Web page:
Google is Facing a New EU Probe for Forcing Android OEMs to Use Google Assistant
Google is facing a renewed antitrust investigation from EU regulations over "possibly forcing" smartphone manufacturers into using Google Assistant as the default voice assistant on their devices. This news is based on a tweet from Mlex reported Sam Wilkin, and Google is yet to comment on the situation.
More details about this situation are currently scarce, but something like this does not really come as a surprise. Back in June, EU antitrust regulators showed concern over the market dominance of Apple's Siri, Amazon's Alexa, and Google Assistant.
Google is in Hot Waters Once Again for Forcing Smartphone Manufacturers to Use Google Assistant as the Default Voice Assistant
The regulators claimed that many respondents had shown worries over exclusivity and tying practices, such as voice assistant providers stopping the manufacturers from installing a rival voice assistant on their smart devices. Additionally, many of the respondents also raised concerns about Google, Apple, and Amazon promoting their own services, which would restrict rivals and the large amounts of data that these companies have access to, which we all know can be scary.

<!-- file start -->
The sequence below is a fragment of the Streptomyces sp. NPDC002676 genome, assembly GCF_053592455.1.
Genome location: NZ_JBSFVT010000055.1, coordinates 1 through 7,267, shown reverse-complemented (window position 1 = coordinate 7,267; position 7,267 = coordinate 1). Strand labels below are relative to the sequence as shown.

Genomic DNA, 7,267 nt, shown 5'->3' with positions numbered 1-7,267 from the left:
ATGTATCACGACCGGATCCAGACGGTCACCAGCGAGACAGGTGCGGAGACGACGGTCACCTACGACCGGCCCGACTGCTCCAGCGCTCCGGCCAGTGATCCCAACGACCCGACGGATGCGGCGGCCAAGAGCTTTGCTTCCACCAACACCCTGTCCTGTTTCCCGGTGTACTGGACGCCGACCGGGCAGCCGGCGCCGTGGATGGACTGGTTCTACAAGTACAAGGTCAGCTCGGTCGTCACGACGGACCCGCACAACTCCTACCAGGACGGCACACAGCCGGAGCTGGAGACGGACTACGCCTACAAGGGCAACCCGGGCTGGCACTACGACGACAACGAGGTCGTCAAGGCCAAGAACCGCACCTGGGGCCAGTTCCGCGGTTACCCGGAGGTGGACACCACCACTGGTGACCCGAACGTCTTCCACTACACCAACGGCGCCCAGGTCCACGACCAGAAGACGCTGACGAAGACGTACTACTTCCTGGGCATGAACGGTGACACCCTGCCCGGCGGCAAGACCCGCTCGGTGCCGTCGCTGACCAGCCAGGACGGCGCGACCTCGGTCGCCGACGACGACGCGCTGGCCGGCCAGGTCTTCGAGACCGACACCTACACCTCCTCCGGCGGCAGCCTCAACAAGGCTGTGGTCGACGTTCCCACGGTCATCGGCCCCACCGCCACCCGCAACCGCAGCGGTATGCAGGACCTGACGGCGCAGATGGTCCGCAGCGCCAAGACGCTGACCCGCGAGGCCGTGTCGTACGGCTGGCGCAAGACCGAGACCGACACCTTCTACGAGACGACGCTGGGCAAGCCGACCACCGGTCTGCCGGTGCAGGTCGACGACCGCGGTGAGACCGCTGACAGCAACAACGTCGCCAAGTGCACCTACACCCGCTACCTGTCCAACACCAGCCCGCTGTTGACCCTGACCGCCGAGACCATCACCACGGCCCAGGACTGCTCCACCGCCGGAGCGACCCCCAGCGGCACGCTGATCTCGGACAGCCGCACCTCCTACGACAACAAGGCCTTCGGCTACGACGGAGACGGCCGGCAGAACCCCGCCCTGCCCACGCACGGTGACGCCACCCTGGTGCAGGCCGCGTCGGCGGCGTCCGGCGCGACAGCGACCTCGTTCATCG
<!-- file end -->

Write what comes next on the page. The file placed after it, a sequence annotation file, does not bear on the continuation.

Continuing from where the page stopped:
Scoop: Google under renewed EU antitrust investigation, this time over possibly forcing device manufacturers to use Google Assistant as the default voice assistant on Android devices. More for subscribers on https://t.co/CxDjq1eVy4, via @nicholashirst_
— Sam Wilkin (@MrSamWilkin) September 9, 2021
This does not just end here as European regulators are also not happy about how these devices available in the smart home market have a severe lack of interoperability. The European Commission is expected to submit its final report on the inquiry into voice assistance and internet-connected devices in the first half of 2022.
A $10 billion fine has already hit Google by the European Commission for abusing market dominance. In 2018, EU regulators hit Google with a $5 billion fee for forcing smartphone makers to preload its services such as Search and Maps on Android phones and tablets. We are expecting Google to challenge the latest fine at a court hearing that is taking place later this month.